Best of 2006 Awards
Le Cirque Restaurant
AWARD OF MERIT: Interior Fit-Out
The $14 million project to transform raw space within the 731 Lexington Avenue tower into the new home for Le Cirque restaurant in Manhattan left the Best of 2006 jury hungry for more. “It’s absolutely gorgeous,” said one judge.
The project transformed 16,000 sq. ft. within the $630 million, 53-story mixed-use tower, which opened last year and serves as the headquarters for Bloomberg, the financial services company.
The fit-out to recreate the circus-themed restaurant, which had previously been at 455 Madison Ave., started in October 2005, and the restaurant’s grand reopening was held in May. A strict opening deadline required work to proceed on a fast-track schedule, particularly in the last four weeks, when workers were onsite 24 hours a day, seven days a week.
The restaurant has a main dining room and private dining area, as well as a two-story steel and glass wine tower that rises 27 ft. and has an interior ladder so the sommelier can reach the top-shelf wines. Specialty metal and glass consultants created the wine tower, which features a climate- control system separate from the rest of the dining space.
The main dining area has two-story-high windows; high-gloss Macassar Ebony woodwork; plush, custom carpeting with a monkey pattern; and a huge metal “monkey cage.” Wrapped around many of these features is a massive, C-shaped, 12-ft.-tall “lampshade” that evokes the sensation of being under a giant circus tent.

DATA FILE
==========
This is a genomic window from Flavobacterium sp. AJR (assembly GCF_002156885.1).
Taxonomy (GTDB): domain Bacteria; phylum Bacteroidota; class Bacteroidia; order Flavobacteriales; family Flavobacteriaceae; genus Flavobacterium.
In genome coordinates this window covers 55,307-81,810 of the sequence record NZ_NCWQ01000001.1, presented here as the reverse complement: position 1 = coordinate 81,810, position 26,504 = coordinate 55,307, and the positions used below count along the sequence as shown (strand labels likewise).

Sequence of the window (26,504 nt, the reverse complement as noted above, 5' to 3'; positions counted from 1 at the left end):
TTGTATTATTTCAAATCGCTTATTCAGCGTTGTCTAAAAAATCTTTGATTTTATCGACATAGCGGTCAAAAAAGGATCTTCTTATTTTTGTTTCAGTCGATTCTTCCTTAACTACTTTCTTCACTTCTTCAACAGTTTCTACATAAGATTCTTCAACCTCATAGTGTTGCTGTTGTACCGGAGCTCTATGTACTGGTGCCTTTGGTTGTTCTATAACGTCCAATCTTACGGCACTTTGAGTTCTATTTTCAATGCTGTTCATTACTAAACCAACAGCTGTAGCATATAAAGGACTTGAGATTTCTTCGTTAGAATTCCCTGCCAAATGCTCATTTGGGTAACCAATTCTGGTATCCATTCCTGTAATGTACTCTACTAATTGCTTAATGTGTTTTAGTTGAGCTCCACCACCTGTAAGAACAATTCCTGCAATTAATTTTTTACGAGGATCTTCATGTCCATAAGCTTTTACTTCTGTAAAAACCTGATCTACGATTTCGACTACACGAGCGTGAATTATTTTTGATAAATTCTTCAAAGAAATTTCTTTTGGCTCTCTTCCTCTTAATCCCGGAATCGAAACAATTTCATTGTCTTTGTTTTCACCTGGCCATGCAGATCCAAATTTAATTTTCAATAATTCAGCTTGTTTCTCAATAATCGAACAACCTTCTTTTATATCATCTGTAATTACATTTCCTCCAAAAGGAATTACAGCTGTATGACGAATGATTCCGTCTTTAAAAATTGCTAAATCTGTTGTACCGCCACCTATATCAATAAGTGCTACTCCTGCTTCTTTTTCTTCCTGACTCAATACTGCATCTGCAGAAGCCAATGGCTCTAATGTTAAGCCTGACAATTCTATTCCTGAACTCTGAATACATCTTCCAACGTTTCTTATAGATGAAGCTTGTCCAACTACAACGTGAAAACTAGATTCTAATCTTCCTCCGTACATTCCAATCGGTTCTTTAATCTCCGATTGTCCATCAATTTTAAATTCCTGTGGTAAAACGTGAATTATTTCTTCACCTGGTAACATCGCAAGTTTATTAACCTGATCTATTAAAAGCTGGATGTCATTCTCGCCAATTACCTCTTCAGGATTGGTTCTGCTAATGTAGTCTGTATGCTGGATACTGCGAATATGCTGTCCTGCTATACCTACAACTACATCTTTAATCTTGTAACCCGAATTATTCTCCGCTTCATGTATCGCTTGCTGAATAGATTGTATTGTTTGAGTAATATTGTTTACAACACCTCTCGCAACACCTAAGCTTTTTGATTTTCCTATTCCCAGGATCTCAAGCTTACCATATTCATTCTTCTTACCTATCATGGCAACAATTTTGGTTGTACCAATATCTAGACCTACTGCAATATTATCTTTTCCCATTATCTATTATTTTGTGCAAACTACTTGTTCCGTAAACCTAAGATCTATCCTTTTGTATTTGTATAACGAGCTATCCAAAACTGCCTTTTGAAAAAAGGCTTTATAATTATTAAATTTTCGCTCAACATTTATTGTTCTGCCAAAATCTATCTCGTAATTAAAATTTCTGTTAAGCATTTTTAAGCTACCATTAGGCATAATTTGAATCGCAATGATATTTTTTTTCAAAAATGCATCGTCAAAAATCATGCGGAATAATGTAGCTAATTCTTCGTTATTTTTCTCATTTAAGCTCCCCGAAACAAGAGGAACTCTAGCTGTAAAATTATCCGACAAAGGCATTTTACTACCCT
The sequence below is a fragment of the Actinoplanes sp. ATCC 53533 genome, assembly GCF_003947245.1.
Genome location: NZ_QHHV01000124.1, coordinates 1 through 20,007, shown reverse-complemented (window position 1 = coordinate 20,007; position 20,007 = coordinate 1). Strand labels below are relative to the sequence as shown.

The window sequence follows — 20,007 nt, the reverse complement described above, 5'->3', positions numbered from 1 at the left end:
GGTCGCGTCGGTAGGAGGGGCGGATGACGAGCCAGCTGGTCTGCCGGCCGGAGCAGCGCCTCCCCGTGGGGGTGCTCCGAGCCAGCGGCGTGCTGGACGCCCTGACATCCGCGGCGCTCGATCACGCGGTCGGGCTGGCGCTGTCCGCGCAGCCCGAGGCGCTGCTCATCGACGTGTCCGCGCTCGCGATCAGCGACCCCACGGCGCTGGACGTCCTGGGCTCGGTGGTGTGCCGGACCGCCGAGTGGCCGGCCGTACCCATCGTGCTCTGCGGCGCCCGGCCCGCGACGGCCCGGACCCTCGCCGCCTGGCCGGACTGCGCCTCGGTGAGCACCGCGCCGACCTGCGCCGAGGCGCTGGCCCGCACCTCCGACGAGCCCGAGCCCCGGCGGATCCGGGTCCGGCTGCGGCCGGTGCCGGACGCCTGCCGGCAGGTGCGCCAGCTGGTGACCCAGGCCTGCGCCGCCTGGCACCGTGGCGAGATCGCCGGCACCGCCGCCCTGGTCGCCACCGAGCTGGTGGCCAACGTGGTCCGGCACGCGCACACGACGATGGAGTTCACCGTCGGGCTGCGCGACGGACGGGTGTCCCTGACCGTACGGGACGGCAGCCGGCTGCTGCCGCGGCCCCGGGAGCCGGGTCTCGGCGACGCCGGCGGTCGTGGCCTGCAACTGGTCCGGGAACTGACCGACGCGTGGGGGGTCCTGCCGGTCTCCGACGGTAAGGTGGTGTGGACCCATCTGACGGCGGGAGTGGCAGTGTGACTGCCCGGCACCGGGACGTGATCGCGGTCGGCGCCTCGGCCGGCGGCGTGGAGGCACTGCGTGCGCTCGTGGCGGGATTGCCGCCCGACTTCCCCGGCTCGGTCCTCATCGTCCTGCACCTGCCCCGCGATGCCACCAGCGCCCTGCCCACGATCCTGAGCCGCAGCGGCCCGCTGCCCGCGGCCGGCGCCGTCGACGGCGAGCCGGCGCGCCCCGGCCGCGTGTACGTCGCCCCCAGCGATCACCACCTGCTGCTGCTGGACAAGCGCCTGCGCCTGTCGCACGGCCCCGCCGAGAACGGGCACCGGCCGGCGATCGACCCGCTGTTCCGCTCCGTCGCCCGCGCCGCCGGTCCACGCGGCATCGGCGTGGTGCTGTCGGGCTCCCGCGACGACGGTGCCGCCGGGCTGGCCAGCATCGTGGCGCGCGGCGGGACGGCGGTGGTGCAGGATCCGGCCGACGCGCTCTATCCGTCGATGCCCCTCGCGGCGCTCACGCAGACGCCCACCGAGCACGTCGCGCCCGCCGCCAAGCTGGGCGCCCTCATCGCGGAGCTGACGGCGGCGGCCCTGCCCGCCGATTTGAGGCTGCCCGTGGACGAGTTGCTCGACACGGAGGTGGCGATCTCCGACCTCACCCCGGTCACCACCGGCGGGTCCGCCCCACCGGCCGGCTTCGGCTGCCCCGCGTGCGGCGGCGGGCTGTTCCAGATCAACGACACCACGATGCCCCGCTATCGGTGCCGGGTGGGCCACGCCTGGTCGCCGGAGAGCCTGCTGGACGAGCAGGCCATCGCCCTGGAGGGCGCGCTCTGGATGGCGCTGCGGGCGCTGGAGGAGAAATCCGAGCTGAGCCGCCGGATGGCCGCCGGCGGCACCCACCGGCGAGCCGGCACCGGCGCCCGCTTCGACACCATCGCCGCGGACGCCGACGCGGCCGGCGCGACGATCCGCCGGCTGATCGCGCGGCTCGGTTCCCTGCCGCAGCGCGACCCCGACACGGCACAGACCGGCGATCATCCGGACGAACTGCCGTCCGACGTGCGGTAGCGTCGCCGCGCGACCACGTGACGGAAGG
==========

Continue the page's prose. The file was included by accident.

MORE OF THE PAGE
The private dining room is located on a mezzanine level, accessible from the main entrance by stairs or by a new elevator that that project team installed.
The project included the fit-out of a 20- chef-capacity kitchen that features handmade ranges and ovens from France. The kitchen also features a center table where the chef and restaurant owners can entertain guests.
Some design elements of the restaurant required expert installation, such as the individually hand-laid tiles of marble, mother of pearl, and onyx, which make up checkerboard flooring in the restrooms.
In addition, the team had to install intricate black iron ductwork in the kitchen to remove smoke and grease. The ductwork is connected to large precipitators that the project team installed with cranes on the building’s ninth floor.
The entire project, and in particular the precipitator and wine tower installation, required extensive coordination with mechanical and electrical consultants who planned the 731 Lexington tower so that the restaurant would be completely operational by the time it opened.
“I hope they invite us all there for lunch,” one judge said.
Owner: Maccioni Family
Owner’s Representative: JW Finnerty Consulting
Construction Manager: Structure Tone
Architect: Costas Kondylis & Partners; Kondylis Design
Structural Engineer: WSP Cantor Seinuk
M-E-P Engineer: Jaros, Baum & Bolles
Interior Designer: Tihany Design
Lighting: Focus Lighting
Vertical Transport: Van Deusen Associates